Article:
Expanding on that last point, lists are an excellent way of getting information across with less words or characters. You can often take normal prose and condense into lists – especially processes or systems.

For example:

“Upon receipt of an enquiry the contract manager will create a log in the Job File. He will then make contact with the customer to arrange a suitable time to visit the premises in order to undertake a site survey.”

Becomes:

  • Contract Manager logs enquiry
  • Arrange site survey

Saving 74% characters or 78% words!

Bullets are also helpful when explaining key benefits. They are much easier to read than long paragraphs e.g.

This will reduce:

  • Money
  • Lead-time
  • Administration
  • Complaints

A few words of advice on bullet lists when you write tenders:

  • Keep lists short (ideally no more than 5-6 long) – long lists become hard to read
  • Bullets count as one character but also count as one word!
  • Lists take up space – if faced with page limits consider using columns to reduce length of a list
  • Show your most important benefits 1st, 2nd and last – that’s the order we scan lists

Use Charts / Images / Tables / Diagrams

“A picture is worth a thousand words.” This famous phrase still holds true when you write tenders:

  • A good flow chart is much easier to absorb than lots of words
  • A screen-shot will demonstrate a view much quicker than long explanations
  • A graph will show a trend better than words
  • A table is more accessible than tedious prose
  • An organisation chart quickly illustrates a company structure

They also tend to use less words, characters and space. Charts saved as images (e.g. JPEG) have zero words! Just make sure that image file sizes are small enough to avoid upload problems on electronic tenders.

Consider the Intention of Limitations

OK, we know restrictions are there to ensure that our tender responses are concise. But consider the difference between a 200 and 1,000 word-limit question. The requirement for a 100 words is likely to be a summary on the topic. Yet where 1,000 words are allowed, the inference is that the tender panel wants a detailed answer.

This means that you shouldn’t worry about giving chapter and verse on short responses. But higher limits infer that you need to be more expansive – 100 words won’t be enough.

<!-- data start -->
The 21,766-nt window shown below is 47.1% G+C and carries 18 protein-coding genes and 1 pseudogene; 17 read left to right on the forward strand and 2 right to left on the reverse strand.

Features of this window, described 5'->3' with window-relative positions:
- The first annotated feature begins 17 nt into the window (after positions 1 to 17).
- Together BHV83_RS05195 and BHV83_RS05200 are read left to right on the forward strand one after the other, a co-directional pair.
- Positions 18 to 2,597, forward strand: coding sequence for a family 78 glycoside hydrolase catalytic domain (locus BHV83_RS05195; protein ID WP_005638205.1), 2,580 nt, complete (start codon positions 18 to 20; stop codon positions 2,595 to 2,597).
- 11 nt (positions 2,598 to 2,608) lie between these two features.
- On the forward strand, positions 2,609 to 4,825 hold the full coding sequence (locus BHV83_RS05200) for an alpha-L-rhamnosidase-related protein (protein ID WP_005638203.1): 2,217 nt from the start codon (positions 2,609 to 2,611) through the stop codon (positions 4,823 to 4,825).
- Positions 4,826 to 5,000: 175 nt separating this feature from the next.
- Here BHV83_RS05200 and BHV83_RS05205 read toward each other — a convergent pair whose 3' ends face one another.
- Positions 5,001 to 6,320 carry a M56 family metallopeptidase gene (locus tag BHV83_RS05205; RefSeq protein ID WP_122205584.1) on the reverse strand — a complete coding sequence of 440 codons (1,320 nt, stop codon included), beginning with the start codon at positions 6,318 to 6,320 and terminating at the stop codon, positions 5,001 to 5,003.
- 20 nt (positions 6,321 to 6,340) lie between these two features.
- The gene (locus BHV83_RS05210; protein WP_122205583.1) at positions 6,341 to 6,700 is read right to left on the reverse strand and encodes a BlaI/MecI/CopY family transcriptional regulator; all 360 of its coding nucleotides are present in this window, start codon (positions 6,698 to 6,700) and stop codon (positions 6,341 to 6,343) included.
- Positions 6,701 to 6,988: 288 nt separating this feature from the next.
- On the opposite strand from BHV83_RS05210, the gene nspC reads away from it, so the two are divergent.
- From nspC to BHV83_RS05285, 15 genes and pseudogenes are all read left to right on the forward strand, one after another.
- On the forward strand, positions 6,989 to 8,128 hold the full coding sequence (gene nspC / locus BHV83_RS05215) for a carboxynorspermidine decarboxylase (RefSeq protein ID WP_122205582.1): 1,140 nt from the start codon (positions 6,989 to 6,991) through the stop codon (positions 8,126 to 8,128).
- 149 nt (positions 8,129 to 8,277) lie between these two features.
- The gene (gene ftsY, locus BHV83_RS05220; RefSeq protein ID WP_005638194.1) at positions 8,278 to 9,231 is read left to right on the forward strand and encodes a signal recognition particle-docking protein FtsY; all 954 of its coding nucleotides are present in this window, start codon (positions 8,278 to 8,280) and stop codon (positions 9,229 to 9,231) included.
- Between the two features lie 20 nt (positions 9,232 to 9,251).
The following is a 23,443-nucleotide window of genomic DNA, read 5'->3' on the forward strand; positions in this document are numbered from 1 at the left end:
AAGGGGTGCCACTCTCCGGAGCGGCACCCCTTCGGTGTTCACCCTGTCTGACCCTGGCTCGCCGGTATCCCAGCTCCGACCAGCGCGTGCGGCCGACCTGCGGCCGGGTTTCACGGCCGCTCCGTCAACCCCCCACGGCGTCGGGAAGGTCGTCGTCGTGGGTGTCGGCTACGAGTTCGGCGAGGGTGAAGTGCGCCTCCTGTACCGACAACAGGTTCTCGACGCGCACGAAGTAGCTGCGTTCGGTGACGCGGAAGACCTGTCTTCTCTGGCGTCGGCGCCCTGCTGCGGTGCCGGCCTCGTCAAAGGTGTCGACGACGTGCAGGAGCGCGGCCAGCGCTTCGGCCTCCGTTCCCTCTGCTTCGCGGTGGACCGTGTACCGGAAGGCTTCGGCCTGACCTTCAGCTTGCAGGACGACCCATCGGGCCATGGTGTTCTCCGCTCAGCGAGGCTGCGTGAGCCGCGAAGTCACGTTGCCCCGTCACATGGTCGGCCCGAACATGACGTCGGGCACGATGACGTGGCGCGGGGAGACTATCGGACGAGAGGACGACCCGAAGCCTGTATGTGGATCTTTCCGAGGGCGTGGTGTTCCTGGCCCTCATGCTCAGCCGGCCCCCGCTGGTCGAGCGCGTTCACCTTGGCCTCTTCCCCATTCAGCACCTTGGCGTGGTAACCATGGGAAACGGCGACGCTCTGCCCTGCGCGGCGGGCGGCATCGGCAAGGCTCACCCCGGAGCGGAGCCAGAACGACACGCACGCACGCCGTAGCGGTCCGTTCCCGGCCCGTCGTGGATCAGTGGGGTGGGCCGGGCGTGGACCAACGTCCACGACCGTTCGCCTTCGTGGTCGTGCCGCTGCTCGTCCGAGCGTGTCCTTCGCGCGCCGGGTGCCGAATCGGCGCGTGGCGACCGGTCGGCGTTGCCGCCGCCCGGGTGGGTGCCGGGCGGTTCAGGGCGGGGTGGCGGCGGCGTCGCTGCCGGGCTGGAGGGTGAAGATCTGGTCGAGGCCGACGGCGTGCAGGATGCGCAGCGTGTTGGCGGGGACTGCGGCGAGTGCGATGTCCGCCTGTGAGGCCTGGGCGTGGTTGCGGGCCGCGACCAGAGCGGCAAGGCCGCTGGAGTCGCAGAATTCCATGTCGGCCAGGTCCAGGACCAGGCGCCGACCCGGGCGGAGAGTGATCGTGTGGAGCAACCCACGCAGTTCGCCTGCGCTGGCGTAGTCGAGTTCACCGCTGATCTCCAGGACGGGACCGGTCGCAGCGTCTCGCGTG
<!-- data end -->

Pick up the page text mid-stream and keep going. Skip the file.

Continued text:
Just remember to check how each question is scored.

Write First Then Edit

You need to consider the limitations when writing. But it is generally better to get your thoughts down in writing first. Once you have an idea of what needs trimming (if any) then condense by editing.

One of my favourite tools for editing is Hemingway. It is free and helps you reduce unnecessary words and write with clarity. It was used on this blog!

What Not to Do When You Write Tenders

Remember, the aim of a character, page or word limit is to get crisp concise responses. The tender procurement team want to receive bids that are easy to mark and not full of waffle. I have seen many people’s attempts at trying to ‘cheat’ the system. They tend to just make their responses difficult to read. Avoid doing any of the following:

  • Expanding the margins to the limits
  • Using very small font
  • No paragraphs

These make the copy far too hard to read and no doubt difficult to score.  I get put off just looking at answers like these (and I get paid to review them!). Goodness knows what people marking them think?

If you are struggling with your tender answers, contact us to discuss our tender editing service.

Summary

My guide on how to answer tender questions makes it clear: write in a way that helps the people marking the tender. If they can find what they want to see, it will help you gain high scores. And hopefully, win the tender.

The techniques shown above will help you write tenders that are succinct and to the point.

Do not cheat the system; work in the spirit of the tender and you will create responses that are easy to read.

Any more tips? Please add your comments…